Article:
AKA Dating Advice from Dear Jane Austen
“There are very few of us who have heart enough to be really in love without encouragement,” [said Charlotte]. “In nine cases out of ten, a woman had better show more affection than she feels. Bingley likes your sister undoubtedly; but he may never do more than like her, if she does not help him on.”
– Jane Austen, Pride and Prejudice, Chapter 6
Here’s the trouble with romance!
Let me start off by saying this is not true in most books and movies out there. If you took the romance advice of most plots, you’d begin to think the way to fall in love with someone is to be as deliberately antagonistic as possible. Insult him to his face! Slap him! Try to avoid him as much as possible – if he’s really fallen in love with you during that half second that you met, he’ll keep coming back for more. Beyond any reasonable expectation, he’ll keep coming back again and again and again, no matter how much you insist you don’t want to see him. He’ll wait for you to change your mind.
Isn’t that ridiculous?
So – more evidence Jane Austen is a cut above (many) other romance writers out there! She’s dealing with reality here. She’s dealing with the reality most people aren’t masochistic enough to keep chasing someone who keeps pushing them down. Most people aren’t that good with rejection.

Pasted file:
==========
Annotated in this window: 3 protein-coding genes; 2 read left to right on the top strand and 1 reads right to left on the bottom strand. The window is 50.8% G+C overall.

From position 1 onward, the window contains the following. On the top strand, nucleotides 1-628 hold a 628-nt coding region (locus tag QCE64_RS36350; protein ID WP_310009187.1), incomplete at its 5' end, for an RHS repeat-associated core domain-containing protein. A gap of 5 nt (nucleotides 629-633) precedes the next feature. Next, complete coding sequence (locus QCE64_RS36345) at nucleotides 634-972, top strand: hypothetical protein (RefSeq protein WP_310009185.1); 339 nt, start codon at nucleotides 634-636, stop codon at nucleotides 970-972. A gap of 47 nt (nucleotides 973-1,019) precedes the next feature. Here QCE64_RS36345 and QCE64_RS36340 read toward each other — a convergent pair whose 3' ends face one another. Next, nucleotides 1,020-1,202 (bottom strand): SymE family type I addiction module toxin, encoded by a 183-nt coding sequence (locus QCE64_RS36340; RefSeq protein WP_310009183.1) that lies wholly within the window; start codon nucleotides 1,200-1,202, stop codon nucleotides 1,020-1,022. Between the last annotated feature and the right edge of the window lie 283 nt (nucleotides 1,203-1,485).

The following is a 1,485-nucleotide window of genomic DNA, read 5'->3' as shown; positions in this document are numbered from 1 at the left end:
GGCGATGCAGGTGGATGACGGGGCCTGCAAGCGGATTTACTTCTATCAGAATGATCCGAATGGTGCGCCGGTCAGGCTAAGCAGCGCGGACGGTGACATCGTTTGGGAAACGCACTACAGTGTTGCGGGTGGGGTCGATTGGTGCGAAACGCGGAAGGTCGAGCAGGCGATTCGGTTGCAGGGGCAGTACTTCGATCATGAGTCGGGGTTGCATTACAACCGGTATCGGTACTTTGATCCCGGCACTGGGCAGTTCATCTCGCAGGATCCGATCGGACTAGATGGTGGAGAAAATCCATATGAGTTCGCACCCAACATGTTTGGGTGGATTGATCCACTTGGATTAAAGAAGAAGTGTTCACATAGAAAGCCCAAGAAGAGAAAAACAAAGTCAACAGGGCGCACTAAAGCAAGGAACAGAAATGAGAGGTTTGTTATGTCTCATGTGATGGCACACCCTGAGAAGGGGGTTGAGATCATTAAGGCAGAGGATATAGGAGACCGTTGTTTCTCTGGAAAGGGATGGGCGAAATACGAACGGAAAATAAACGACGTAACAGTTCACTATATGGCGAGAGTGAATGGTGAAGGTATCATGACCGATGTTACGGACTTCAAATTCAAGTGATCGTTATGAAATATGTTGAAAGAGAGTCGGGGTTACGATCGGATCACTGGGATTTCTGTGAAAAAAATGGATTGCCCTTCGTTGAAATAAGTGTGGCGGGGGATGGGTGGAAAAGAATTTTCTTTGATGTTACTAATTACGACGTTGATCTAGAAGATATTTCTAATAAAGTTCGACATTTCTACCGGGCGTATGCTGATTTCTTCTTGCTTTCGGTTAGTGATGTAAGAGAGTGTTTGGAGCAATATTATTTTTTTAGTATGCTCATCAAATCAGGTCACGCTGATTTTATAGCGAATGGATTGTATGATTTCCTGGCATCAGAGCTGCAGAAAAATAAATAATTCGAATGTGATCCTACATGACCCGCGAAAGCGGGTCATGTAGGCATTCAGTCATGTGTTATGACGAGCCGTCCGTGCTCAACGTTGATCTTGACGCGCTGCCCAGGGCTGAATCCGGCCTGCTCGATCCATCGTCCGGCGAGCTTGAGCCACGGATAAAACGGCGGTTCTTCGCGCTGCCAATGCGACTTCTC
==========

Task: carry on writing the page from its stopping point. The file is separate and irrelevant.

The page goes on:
But I said this was the trouble with romance, didn’t I? Why is this a reality a problem?
Well, mostly because you have to show a lot of interest before you even know you’re interested, logically.
Most people aren’t going to hang around forever while the person they just felt a flash of attraction to makes up their mind, especially if that dithering looks a shade too similar to rejection. Move on. Plenty of fish in the sea. No time for this.
Not that there’s anything wrong with this – it’s just reality! Just the crazy system we have to live in. It makes us appreciate the true romances that actually work out, that’s all.
And in case you think I’m reading too much into Jane Austen, I don’t think she completely disagrees with her character, Charlotte Lucas (the character I’m quoting up at the top). After all, Elizabeth’s sister Jane does lose Bingley because she is too guarded and he can’t tell how much she likes him. Neither can any of Bingley’s friends.
Elizabeth argues to Charlotte that Jane is just taking her time to get to know Bingley (which seems to be quite sensible). Charlotte doubts whether this is a good strategy for the situation.
Here is Charlotte’s very practical (perhaps cynical?) solution:
“Jane should therefore make the most of every half hour in which she can command his attention. When she is secure of him, there will be leisure for falling in love as much as she chooses.”
Here’s where I (and perhaps Jane Austen) part ways with Charlotte’s logic. Making someone else fall for you first, before you decide to fall – that seems little self-centered. A little too self-centered.
What’s the solution then?
There isn’t one. That’s why romance is a mystery. That’s why it’s beautiful when it sprouts mutually for two people at the same time, and miserable when it only sprouts for one of them. That’s why we eternally write books and movies and plays about it. Because we can’t figure it out.
There’s my thoughts on it, anyway. Have a Merry Christmas, everyone!
(Oh, and stay tuned to this blog in the upcoming weeks! There may be some exciting changes and experiments in the new year!)